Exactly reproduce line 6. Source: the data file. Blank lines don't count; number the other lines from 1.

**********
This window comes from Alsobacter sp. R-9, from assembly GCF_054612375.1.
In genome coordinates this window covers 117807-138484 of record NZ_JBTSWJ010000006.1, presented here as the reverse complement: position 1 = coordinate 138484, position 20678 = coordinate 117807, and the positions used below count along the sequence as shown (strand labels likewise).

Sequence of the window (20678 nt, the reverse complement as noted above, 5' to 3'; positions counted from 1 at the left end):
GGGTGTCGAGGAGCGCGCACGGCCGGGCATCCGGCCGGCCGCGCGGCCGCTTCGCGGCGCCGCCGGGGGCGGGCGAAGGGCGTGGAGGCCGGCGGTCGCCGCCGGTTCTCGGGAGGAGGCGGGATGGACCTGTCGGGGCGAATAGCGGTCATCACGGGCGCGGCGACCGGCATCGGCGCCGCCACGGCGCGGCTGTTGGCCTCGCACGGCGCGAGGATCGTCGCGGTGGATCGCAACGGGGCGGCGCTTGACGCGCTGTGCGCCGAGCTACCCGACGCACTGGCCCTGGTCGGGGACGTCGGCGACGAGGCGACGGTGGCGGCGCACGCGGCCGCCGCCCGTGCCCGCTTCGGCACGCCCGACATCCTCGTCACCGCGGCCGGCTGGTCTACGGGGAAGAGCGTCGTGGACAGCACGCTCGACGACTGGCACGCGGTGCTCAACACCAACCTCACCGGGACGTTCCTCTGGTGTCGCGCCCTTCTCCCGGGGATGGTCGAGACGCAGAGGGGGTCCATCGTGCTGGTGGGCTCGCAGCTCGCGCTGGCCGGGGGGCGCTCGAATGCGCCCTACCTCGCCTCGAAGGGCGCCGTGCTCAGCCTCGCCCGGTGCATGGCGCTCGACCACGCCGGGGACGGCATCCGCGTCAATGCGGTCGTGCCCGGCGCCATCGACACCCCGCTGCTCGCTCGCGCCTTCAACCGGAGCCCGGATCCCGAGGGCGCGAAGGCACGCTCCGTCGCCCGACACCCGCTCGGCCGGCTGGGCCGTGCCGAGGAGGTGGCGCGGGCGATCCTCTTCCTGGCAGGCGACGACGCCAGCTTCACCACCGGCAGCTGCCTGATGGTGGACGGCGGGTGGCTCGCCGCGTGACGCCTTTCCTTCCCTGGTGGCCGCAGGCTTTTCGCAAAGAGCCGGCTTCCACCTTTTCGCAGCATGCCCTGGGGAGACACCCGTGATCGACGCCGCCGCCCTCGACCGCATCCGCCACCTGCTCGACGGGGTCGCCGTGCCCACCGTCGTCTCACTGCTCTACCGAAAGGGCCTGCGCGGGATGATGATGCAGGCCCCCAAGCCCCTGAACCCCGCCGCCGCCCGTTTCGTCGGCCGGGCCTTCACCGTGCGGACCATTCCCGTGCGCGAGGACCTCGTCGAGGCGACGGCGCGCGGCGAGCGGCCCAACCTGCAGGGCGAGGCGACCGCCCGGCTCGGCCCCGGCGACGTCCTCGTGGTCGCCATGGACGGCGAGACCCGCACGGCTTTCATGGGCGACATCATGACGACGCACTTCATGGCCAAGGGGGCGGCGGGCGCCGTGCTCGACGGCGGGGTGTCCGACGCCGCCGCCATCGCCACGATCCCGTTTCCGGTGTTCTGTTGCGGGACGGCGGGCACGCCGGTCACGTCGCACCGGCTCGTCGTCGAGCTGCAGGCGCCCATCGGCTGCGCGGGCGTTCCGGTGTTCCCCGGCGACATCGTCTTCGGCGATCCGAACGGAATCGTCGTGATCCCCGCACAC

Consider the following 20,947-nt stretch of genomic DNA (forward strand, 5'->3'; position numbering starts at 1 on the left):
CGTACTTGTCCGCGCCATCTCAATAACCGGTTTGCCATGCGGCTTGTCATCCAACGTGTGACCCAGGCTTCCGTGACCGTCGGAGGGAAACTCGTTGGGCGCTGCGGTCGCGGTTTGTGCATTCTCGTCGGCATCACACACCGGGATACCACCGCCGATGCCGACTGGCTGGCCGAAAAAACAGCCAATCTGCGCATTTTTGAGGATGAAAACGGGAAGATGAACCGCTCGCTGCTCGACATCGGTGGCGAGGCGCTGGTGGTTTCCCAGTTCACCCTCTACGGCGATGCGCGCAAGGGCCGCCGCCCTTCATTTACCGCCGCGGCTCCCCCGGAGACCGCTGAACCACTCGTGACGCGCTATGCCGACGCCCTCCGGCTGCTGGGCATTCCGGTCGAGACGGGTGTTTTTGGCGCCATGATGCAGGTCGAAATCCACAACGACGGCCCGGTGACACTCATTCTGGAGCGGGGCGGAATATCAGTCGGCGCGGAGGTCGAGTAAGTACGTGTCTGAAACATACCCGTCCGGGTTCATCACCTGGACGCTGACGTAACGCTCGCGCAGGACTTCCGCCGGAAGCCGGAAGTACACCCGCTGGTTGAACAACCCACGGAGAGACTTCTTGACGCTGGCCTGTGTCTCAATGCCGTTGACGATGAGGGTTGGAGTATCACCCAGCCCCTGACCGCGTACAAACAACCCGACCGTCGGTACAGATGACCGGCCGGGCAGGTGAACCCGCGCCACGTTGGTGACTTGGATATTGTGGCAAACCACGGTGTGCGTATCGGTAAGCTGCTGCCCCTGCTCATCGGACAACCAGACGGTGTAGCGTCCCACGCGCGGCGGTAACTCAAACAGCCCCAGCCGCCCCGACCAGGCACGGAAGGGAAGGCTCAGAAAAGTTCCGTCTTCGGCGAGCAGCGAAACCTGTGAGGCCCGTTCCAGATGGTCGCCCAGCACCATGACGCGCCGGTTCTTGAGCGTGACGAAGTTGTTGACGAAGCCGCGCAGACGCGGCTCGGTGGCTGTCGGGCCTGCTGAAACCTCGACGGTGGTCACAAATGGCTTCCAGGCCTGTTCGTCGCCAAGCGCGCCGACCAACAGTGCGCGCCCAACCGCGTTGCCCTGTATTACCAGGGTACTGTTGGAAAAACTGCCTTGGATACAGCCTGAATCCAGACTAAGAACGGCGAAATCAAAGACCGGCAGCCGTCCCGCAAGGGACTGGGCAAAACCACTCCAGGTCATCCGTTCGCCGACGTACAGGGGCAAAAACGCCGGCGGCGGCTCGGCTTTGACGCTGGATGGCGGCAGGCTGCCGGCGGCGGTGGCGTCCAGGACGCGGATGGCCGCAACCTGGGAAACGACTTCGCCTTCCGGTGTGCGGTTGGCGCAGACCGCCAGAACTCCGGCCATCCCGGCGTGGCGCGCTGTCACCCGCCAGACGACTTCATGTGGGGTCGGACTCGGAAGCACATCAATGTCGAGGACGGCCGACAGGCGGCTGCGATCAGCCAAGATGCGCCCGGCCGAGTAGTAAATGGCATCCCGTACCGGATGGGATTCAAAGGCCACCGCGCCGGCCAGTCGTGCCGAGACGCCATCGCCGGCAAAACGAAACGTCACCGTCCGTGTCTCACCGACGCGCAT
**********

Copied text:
CGTACTTGTCCGCGCCATCTCAATAACCGGTTTGCCATGCGGCTTGTCATCCAACGTGTGACCCAGGCTTCCGTGACCGTCGGAGGGAAACTCGTTGGGCGCTGCGGTCGCGGTTTGTGCATTCTCGTCGGCATCACACACCGGGATACCACCGCCGATGCCGACTGGCTGGCCGAAAAAACAGCCAATCTGCGCATTTTTGAGGATGAAAACGGGAAGATGAACCGCTCGCTGCTCGACATCGGTGGCGAGGCGCTGGTGGTTTCCCAGTTCACCCTCTACGGCGATGCGCGCAAGGGCCGCCGCCCTTCATTTACCGCCGCGGCTCCCCCGGAGACCGCTGAACCACTCGTGACGCGCTATGCCGACGCCCTCCGGCTGCTGGGCATTCCGGTCGAGACGGGTGTTTTTGGCGCCATGATGCAGGTCGAAATCCACAACGACGGCCCGGTGACACTCATTCTGGAGCGGGGCGGAATATCAGTCGGCGCGGAGGTCGAGTAAGTACGTGTCTGAAACATACCCGTCCGGGTTCATCACCTGGACGCTGACGTAACGCTCGCGCAGGACTTCCGCCGGAAGCCGGAAGTACACCCGCTGGTTGAACAACCCACGGAGAGACTTCTTGACGCTGGCCTGTGTCTCAATGCCGTTGACGATGAGGGTTGGAGTATCACCCAGCCCCTGACCGCGTACAAACAACCCGACCGTCGGTACAGATGACCGGCCGGGCAGGTGAACCCGCGCCACGTTGGTGACTTGGATATTGTGGCAAACCACGGTGTGCGTATCGGTAAGCTGCTGCCCCTGCTCATCGGACAACCAGACGGTGTAGCGTCCCACGCGCGGCGGTAACTCAAACAGCCCCAGCCGCCCCGACCAGGCACGGAAGGGAAGGCTCAGAAAAGTTCCGTCTTCGGCGAGCAGCGAAACCTGTGAGGCCCGTTCCAGATGGTCGCCCAGCACCATGACGCGCCGGTTCTTGAGCGTGACGAAGTTGTTGACGAAGCCGCGCAGACGCGGCTCGGTGGCTGTCGGGCCTGCTGAAACCTCGACGGTGGTCACAAATGGCTTCCAGGCCTGTTCGTCGCCAAGCGCGCCGACCAACAGTGCGCGCCCAACCGCGTTGCCCTGTATTACCAGGGTACTGTTGGAAAAACTGCCTTGGATACAGCCTGAATCCAGACTAAGAACGGCGAAATCAAAGACCGGCAGCCGTCCCGCAAGGGACTGGGCAAAACCACTCCAGGTCATCCGTTCGCCGACGTACAGGGGCAAAAACGCCGGCGGCGGCTCGGCTTTGACGCTGGATGGCGGCAGGCTGCCGGCGGCGGTGGCGTCCAGGACGCGGATGGCCGCAACCTGGGAAACGACTTCGCCTTCCGGTGTGCGGTTGGCGCAGACCGCCAGAACTCCGGCCATCCCGGCGTGGCGCGCTGTCACCCGCCAGACGACTTCATGTGGGGTCGGACTCGGAAGCACATCAATGTCGAGGACGGCCGACAGGCGGCTGCGATCAGCCAAGATGCGCCCGGCCGAGTAGTAAATGGCATCCCGTACCGGATGGGATTCAAAGGCCACCGCGCCGGCCAGTCGTGCCGAGACGCCATCGCCGGCAAAACGAAACGTCACCGTCCGTGTCTCACCGACGCGCAT